Autonomic Nervous System

Richard M Wagers cortical-NOT at earthlink.net
Tue Oct 20 23:45:49 EST 1998


I didn't want to comment on the original post.  Though good questions, this
topic is _huge_ and is difficult to write briefly on.  But I feel someone
needs to add _something?_ to the post by "rand at mindless.com".  I mean no
disrespect, only that I may help to clarify it.  Maybe someone else will help
clarify _my_ response.

> {original question}

> >So why do the sympathetic neurones have a long preganglionic neurone and a
> short postganglionic neurone, >and why is the ganglion found near to (or in
> the) effector?? Also why do parasympathetic fibres only leave >from the
> base of the brain and the spine (forgot the proper names!)??

> rand at mindless.com wrote:
> I think the parasympathetic nerves only leave from the base (sacral?)
> area of the base and spine because they don't need the body to respond
> to anything, thus no receptors.

The question could be answered from a clinical perspective or an anatomical
one.  Very different really.  Anatomically, you need only study the
embryological development to find your answers.  Simple.  But clinical...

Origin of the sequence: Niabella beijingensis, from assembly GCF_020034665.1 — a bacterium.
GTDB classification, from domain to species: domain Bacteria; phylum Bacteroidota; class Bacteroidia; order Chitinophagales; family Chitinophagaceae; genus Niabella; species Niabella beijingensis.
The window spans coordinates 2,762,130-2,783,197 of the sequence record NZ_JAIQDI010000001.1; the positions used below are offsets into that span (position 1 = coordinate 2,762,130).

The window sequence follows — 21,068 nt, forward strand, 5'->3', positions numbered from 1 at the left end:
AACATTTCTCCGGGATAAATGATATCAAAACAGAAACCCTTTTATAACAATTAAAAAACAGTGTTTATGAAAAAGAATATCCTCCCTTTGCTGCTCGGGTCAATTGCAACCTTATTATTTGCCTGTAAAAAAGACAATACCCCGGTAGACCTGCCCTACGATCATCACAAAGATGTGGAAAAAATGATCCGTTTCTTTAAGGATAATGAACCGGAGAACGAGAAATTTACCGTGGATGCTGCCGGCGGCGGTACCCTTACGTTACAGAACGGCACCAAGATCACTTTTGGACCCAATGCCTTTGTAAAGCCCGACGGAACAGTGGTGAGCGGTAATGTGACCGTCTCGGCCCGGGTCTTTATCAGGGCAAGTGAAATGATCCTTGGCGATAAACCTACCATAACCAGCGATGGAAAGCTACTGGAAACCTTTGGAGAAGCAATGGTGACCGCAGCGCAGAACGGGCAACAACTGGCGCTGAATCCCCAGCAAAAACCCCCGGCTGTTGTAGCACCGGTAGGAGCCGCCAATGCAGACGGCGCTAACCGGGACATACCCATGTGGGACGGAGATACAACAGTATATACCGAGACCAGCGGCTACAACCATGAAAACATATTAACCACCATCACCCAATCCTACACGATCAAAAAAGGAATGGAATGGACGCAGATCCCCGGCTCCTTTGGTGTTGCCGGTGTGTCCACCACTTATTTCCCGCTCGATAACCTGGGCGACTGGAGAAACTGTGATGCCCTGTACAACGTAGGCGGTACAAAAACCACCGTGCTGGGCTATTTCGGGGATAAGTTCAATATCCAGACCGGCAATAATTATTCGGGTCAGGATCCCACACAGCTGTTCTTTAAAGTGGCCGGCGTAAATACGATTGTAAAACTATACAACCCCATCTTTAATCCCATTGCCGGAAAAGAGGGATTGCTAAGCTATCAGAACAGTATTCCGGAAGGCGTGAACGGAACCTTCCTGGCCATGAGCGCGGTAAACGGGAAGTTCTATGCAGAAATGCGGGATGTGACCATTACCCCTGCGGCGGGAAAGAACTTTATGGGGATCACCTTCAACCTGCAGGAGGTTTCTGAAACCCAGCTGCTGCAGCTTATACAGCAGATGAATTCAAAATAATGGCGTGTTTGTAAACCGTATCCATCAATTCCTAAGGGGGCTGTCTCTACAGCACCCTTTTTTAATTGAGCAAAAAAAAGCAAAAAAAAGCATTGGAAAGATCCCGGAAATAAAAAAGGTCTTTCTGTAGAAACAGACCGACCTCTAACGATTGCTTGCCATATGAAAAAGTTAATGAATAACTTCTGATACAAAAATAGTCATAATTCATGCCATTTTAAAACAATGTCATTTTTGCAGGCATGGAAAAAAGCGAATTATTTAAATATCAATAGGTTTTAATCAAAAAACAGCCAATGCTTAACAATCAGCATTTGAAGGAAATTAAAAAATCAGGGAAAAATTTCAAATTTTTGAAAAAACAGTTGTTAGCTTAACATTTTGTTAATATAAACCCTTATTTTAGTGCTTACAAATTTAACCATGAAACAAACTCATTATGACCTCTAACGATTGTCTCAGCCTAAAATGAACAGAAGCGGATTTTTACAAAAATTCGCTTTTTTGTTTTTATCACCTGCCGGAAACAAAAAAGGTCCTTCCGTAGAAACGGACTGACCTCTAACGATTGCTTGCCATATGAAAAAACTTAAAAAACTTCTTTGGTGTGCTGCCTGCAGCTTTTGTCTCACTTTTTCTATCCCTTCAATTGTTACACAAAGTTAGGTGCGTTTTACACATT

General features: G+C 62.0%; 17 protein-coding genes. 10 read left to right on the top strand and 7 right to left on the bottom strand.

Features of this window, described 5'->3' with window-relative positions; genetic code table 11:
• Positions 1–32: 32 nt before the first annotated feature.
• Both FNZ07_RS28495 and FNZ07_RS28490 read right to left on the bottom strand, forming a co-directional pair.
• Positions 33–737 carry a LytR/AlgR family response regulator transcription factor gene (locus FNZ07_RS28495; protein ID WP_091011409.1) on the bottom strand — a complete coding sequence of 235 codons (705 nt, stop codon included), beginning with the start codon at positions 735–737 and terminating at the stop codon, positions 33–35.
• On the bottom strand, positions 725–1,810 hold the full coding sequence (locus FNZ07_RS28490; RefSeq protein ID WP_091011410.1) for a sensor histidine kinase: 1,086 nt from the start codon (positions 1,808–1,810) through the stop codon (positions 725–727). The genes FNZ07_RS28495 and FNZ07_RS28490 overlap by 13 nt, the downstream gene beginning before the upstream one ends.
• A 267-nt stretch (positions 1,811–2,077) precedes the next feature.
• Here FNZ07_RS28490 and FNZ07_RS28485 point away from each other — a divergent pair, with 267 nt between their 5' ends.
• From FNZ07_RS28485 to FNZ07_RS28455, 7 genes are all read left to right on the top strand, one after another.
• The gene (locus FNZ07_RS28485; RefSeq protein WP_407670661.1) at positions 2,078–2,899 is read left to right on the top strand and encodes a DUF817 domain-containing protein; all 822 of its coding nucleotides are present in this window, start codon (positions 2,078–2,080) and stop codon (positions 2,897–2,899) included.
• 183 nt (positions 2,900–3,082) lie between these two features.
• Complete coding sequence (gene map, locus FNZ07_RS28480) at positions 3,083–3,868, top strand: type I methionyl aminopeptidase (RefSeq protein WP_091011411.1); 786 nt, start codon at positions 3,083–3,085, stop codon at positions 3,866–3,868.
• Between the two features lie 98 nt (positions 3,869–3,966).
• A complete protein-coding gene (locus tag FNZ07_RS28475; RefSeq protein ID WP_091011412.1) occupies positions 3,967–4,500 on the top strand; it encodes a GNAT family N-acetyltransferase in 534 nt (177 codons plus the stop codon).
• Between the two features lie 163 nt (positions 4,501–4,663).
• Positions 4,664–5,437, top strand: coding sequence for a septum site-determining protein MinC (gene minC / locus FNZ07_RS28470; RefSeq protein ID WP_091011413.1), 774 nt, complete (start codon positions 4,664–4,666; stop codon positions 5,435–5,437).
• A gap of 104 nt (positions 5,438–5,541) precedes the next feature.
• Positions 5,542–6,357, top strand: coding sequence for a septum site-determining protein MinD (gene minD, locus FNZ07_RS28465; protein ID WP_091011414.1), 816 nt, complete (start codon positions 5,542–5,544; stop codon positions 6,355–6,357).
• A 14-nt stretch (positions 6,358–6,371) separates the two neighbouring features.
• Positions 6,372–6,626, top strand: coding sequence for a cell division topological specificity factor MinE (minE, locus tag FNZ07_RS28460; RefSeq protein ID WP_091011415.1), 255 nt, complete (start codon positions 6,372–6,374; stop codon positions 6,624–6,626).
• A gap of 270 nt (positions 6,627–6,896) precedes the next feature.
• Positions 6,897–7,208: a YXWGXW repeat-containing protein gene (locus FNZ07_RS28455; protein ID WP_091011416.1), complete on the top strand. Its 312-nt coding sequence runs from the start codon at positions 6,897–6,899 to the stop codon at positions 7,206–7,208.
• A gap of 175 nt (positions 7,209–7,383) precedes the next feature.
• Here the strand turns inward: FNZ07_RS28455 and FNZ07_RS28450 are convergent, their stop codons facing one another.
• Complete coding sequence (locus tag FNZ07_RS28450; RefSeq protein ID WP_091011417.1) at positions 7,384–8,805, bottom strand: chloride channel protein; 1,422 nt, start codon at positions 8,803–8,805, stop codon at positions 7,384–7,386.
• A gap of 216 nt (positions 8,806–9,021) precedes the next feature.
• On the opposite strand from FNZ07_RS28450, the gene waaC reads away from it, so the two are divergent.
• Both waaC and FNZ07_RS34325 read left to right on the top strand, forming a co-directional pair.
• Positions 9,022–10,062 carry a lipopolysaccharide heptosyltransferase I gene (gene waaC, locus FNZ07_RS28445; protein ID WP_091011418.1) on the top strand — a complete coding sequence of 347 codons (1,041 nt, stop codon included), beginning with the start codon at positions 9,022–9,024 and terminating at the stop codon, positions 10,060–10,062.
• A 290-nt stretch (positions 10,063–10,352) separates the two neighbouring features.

The question was asked in a simple way and a simple answer was requested.
Actually, the simplest answer I can give (to the difference in length of pre-
and post-ganglionic fibers)  is "specificity".  The autonomic nervous system
(ANS) is that portion of the nervous system which automatically regulates the
vital functions of the body.  The sympathetic nervous system (SNS) is very
fast and specific, contrasted with the slower, less specific parasympatheic
n.s. (PNS).  PNS is sometimes (probably A-level) refered to as "craniosacral"
because it arises from the brain stem nuclei (CN 5,7,9,10) and the sacral
cord.  The primary nerons of the SNS are located in the thoracolumbar cord,
specifically in the IML.
There certainly are receptors for both SNS and PNS postganglionic neurons and
there certainly are functions of both systems.  Broadly, the functions counter
one another and therefore act to balance the system.  They differ in a few
ways (types of neurotransmitters/receptors utilized, rate of effect, etc.),
but are also similar in a few ways.
The similarities are often left out when the subject is learned, but are
clinically (at least) important.  One example: all of the ganglia of the ANS
were formed from the same embryologic tissue, they are forever homologously
related and are forever linked functionally.

Some people, who thouroughly understand a topic, have the ability to summarize
beautifully and concisely all the "important" aspects of the topic.  I
certainly haven't done that here, but maybe one of you will do it.

Richard





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